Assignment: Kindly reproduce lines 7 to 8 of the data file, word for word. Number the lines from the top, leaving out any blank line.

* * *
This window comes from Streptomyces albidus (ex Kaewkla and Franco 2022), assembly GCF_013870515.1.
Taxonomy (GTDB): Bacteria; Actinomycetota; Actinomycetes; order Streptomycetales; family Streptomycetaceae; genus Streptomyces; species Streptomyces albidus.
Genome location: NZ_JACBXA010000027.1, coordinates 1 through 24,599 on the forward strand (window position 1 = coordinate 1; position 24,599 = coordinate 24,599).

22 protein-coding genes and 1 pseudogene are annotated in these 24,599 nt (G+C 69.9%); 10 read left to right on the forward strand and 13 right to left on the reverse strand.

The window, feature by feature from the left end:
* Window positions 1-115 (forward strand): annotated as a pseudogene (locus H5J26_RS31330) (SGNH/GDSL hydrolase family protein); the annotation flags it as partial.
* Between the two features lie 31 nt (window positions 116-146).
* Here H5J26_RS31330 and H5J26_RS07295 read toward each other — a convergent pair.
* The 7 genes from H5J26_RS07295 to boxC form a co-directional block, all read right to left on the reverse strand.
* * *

* Between the two features lie 31 nt (window positions 116-146).
* Here H5J26_RS31330 and H5J26_RS07295 read toward each other — a convergent pair.